As education professionals, we attend a lot of professional development sessions each year and into our summers. Up until recently, I did not have a proper system for storing the information.
When I first started teaching I made a new paper file folder for each session and put all the handouts into the folders. I quickly learned that I had no place to store all of this information and I would forget what each folder had inside of it. I needed a better system that I worked for me.
Then I tried just taking my own notes on the handouts they provided. That did not last for long as they became very messy and mixed in with the credits of the conference etc.
After these two failed methods I tried a spiral bound notebook and a digital method. I loved both of these methods. Read on to see which one would be a good fit for your personal style.
The Paper Solution
I finally had solved my paper dilemma by purchasing a really nice spiral bound notebook with thick paper and reinforced sheets. The only downfall to this fabulous plan was that I can be forgetful sometimes, OK all the time, and ended up not bringing it to most workshop or in-services, thus making me revert back to my “messy notes on handouts method”.
I love the spiral bound notebook method as it contains all of your notes into one easy to access book, it is very portable and you are able to reference your notes at any time. Best of all this method is cheap. Buy a nice notebook at the dollar store or a discount craft store and you have a durable solution to your organization dilemmas.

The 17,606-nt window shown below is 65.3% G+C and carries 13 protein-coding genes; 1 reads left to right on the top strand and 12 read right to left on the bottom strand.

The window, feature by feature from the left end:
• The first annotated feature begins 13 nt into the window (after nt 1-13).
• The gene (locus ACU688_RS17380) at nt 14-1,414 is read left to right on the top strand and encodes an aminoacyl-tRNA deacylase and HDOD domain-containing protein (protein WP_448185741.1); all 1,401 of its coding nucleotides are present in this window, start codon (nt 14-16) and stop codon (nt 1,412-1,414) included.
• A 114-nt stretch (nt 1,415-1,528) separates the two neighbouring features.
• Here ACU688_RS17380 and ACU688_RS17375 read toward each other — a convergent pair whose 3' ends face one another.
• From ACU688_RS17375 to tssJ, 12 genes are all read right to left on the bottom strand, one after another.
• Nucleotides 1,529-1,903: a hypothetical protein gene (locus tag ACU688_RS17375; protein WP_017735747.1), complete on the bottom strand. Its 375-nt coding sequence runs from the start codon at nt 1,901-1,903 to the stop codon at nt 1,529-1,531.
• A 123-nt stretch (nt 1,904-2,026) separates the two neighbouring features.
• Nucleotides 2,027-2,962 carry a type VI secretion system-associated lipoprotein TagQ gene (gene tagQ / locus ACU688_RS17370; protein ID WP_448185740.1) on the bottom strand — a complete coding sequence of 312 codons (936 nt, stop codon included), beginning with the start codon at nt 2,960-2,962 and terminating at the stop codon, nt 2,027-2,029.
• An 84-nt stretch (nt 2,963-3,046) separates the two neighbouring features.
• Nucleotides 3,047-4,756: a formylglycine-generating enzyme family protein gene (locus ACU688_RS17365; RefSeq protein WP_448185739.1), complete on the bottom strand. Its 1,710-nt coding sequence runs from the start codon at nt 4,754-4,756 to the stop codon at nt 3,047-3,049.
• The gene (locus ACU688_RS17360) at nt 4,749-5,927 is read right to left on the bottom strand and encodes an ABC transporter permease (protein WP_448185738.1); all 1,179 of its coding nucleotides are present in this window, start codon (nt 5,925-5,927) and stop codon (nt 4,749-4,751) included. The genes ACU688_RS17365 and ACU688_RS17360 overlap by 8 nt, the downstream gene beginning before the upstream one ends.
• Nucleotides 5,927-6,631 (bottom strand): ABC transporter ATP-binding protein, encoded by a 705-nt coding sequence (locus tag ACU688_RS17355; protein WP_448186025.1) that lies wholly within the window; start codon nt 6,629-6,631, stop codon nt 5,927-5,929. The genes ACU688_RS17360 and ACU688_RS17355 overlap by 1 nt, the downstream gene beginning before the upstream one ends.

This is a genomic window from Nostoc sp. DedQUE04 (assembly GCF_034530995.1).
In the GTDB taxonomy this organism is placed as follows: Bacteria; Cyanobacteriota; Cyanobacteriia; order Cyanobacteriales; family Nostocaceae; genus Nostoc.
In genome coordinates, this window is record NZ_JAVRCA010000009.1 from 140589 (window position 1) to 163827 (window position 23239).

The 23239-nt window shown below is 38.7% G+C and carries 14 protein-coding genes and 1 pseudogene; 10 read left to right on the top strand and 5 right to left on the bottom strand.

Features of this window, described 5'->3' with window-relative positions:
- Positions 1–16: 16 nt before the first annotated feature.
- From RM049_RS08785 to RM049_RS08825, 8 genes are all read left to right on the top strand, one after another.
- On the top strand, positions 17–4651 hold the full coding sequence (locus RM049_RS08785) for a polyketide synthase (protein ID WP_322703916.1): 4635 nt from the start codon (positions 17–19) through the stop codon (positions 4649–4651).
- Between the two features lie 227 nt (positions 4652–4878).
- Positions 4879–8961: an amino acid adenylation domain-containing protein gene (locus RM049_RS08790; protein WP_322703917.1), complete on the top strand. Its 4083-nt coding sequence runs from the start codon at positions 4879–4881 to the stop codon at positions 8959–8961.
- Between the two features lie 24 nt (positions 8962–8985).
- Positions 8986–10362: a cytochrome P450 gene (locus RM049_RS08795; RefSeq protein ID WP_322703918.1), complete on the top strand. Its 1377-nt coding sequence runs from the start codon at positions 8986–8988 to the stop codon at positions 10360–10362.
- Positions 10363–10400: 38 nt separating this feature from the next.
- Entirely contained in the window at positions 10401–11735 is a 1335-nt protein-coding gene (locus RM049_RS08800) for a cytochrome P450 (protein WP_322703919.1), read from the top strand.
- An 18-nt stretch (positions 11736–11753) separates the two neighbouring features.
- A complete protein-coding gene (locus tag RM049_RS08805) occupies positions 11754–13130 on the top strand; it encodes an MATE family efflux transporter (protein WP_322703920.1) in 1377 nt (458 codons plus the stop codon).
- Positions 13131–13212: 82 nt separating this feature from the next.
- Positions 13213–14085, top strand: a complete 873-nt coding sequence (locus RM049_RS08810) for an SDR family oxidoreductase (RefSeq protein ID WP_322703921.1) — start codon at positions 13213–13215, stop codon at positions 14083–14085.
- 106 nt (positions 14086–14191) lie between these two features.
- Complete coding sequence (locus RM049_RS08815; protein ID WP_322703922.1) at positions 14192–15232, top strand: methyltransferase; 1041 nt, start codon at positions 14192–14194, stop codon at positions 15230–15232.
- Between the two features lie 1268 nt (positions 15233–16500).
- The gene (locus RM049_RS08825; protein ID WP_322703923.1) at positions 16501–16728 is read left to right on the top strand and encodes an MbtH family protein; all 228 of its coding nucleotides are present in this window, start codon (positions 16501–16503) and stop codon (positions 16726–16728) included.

However, if you are forgetful like me read on. I found another just as great solution.
The Two-Fold Digital Solution: Google Drive and Pinterest
I always have some form of technology (smartphone, iPad or laptop) on me these days. The harder I try to go unplugged the more I seem to have on me. I was finding that I had less and less papers and/or writing utensils available.
I thought I would start using Google Drive to keep track of my notes. I use my school board Google account (a Google Drive account is free so you don’t need to wait for your school to purchase one for you)to record and manage my notes. I created a folder called Professional Development, then each workshop gets a new document created and titled the name and date of the workshop.
I can now access my files, copy and paste ideas, share my notes with my colleagues all with the click of a mouse. I use my devices to take photos during the presentations of resources, ideas, and handouts. I immediately paste these photos into the document to ensure I have them as a future reference.
For this method to be effective you have to have regular access to personal or school technology and reliable WiFi.
With either of my methods, you have to be ruthless in taking good notes and recycling most of the handouts and keeping only the most important. Our classroom and home space are valuable so let’s not use it up on paper storage.
What about digital ideas?
I love Pinterest. I use Pinterest to organize all the great ideas I find on blogs, teaching websites and Google. Create a different board for each subject you teach or each topic you cover. Then you just have to glance at your specific board to find an idea that might spark a great lesson.
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